Sockburn, Yorkshire Genealogy

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Guide to Sockburn, Yorkshire ancestry, family history, and genealogy: parish registers, transcripts, census records, birth records, marriage records, and death records.

Sockburn, Yorkshire
All Saints, Girsby Yorkshire.jpg
Type England Jurisdictions
Civil Jurisdictions
Hundred Allertonshire; Stockton
County Yorkshire, England Genealogy
Poor Law Union Darlington
Registration District Darlington
Records begin
Parish registers: 1580
Bishop's Transcripts: 1762
Ecclesiastical Jurisdictions
Rural Deanery Stockton
Diocese Durham
Province York
Legal Jurisdictions
Probate Court Court of the Bishop of Durham (Episcopal Consistory)
Location of Archive
Yorkshire Record Office

For more information and records see Sockburn, Durham Genealogy

Parish History[edit | edit source]

Sockburn All Saints was an Ancient Parish partly in Yorkshire and partly in Durham. It was in the diocese of Durham. The River Tees divided the parish and the old church was on the Durham side of the river. The majority of the parish lived across the river in Yorkshire and without a bridge, had to ferry across the river or ford the river at times of the year. The age of the church and situation led to a new church being built at Girsby in North Yorkshire.

The original ruined church of All Saints which is said to have been Saxon in origin lie in the grounds of Sockburn Hall. The Hall was rebuilt in the 1830's and is a listed building. The saxon religious significance of Sockburn can be documented by the consecration of Higbald of Lindisfarne too in AD 780, followed by Eanbald as Archbishop of York in AD 790. 'Socceburg' was also given to the community of St Cuthbert's in AD 990 and may have been a minster of one of the large estates from the 7th to 10th centuries.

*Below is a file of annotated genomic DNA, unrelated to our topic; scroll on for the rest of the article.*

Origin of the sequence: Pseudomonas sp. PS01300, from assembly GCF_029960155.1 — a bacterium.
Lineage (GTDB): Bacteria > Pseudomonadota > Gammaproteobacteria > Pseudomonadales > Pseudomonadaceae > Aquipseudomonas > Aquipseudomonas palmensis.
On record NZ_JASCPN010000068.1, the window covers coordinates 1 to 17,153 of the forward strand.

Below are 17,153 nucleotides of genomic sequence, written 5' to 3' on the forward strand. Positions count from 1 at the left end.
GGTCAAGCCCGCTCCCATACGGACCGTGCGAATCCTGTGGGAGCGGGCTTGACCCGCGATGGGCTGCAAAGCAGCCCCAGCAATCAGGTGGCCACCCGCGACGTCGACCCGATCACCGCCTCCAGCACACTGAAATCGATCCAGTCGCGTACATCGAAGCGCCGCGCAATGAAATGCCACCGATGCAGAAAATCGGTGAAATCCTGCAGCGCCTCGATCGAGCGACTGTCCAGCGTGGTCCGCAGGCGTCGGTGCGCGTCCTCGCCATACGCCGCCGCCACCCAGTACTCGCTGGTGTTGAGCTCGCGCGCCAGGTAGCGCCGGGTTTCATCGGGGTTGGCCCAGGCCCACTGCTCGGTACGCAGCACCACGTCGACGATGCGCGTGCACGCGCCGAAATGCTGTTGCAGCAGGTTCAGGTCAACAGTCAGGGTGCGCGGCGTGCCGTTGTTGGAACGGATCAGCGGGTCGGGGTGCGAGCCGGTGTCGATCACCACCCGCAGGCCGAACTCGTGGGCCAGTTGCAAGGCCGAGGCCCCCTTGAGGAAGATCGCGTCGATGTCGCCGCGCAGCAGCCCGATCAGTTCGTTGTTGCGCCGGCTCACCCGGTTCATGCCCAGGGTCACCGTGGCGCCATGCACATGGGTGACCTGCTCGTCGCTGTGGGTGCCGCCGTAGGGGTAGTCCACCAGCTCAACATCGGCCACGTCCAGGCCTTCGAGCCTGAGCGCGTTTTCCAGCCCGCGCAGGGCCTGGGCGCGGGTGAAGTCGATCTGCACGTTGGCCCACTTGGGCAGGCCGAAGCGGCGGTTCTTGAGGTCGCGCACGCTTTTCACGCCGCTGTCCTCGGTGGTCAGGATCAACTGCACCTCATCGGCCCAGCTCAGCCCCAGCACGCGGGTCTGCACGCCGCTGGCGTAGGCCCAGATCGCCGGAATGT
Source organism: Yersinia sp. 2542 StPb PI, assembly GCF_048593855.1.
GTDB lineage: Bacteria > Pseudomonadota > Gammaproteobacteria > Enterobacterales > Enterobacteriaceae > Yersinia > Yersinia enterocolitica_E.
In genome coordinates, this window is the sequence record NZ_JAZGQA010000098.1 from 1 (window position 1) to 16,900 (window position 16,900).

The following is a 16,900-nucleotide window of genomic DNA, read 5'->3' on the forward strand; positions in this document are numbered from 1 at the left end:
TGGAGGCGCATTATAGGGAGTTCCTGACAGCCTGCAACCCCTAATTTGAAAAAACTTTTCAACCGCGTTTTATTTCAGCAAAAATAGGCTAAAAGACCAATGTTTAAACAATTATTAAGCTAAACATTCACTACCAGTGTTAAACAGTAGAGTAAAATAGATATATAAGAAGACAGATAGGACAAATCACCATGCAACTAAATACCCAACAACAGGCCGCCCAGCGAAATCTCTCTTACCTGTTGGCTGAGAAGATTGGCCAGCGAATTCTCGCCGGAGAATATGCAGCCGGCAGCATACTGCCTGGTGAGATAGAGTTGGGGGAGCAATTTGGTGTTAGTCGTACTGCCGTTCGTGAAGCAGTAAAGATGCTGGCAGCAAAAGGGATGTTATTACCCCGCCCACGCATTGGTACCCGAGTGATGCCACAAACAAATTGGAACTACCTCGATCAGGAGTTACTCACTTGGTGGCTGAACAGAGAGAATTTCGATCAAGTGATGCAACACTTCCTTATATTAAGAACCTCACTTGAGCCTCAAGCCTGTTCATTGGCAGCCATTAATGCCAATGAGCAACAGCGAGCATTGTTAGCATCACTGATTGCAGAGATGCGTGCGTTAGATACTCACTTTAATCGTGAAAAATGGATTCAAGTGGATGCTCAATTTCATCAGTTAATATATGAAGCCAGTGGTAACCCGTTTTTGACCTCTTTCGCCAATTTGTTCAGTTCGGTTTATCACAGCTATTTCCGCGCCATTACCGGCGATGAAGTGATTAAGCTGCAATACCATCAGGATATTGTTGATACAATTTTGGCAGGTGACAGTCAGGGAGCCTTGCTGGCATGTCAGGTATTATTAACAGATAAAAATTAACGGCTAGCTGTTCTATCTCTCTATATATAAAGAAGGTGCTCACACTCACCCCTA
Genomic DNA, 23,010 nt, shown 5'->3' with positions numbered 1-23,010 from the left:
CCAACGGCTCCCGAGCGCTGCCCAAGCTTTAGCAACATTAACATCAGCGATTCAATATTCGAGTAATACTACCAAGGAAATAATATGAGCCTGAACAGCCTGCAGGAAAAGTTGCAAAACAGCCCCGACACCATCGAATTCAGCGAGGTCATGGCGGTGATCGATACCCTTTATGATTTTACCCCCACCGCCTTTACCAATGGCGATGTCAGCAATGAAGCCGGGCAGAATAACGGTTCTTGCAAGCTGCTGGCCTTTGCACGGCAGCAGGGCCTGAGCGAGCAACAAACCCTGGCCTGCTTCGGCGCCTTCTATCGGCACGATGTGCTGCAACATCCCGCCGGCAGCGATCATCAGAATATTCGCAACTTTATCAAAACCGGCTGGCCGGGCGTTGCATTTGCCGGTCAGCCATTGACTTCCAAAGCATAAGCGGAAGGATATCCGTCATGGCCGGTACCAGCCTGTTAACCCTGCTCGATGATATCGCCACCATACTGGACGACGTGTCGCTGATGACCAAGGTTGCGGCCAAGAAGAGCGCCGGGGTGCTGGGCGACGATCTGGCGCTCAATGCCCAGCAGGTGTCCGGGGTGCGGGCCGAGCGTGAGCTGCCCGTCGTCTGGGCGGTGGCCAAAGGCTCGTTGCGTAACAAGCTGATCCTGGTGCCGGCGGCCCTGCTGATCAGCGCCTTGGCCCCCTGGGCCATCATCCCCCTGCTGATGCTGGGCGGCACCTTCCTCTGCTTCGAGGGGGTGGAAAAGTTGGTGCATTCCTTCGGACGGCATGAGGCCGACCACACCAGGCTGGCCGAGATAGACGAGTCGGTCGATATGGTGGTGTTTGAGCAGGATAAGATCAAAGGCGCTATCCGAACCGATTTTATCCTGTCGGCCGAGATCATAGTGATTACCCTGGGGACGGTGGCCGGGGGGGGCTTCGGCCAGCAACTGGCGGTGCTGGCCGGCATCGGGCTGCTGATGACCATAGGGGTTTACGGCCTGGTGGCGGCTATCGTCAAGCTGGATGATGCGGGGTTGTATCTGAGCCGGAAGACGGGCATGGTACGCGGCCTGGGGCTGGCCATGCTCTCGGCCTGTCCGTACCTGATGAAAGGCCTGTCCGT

SOCKBURN (All Saints), a parish, in the union of Darlington, partly in the S. W. division of Stockton ward, county of Durham, but chiefly in the wapentake of Allertonshire, N. riding of York, 7 miles (S. E.) from Darlington.[1]

See also Sockburn, Durham Genealogy. The modern parish is in the village of Girsby Yorkshire.

Resources[edit | edit source]

Civil Registration[edit | edit source]

Birth, marriages and deaths were kept by the government, from July 1837 to the present day. The civil registration article tells more about these records. There are several Internet sites with name lists or indexes. A popular site is FreeBMD.

Church Records[edit | edit source]

Online data content from parish registers of Sockburn exists at some of the following websites and for the specified ranges of years:

IARC = Internet Archive - free
FS =
ANC = (£)
HATH = - free
JOIN = - (£)
SOCKBURN PARISH (1593) Online Records


Indexes Images Indexes Images Indexes Images
FS None






AC None



For a full list of all those chapels surrounding Chapelry and comprising the whole ancient parish of Sockburn to which it was attached, be certain to see "Church Records" on the Sockburn page.

To find the names of the neighbouring parishes, use England Jurisdictions 1851. In this site, search for the name of the parish, click on the location "pin", click Options and click List contiguous parishes.

Records are also available at the North Yorkshire County Record Office.

Census Records[edit | edit source]

Census records from 1841 to 1911 are available online. For access, see England Census. Census records from 1841 to 1891 are also available on film through a Family History Center or at the Family History Library.

Poor Law Unions[edit | edit source]

Darlington Poor Law Union, Durham Genealogy

Probate Records[edit | edit source]

Records of wills, administrations, inventories, indexes, etc. were filed by the court with jurisdiction over this parish. Go to Yorkshire Probate Records to find the name of the court having primary jurisdiction. Scroll down in the article to the section Court Jurisdictions by Parish.

Maps and Gazetteers[edit | edit source]

Maps are a visual look at the locations in England. Gazetteers contain brief summaries about a place.

Websites[edit | edit source]

References[edit | edit source]

  1. Lewis, Samuel A., A Topographical Dictionary of England (1848), pp. 129-133. Date accessed: 16 October 2013.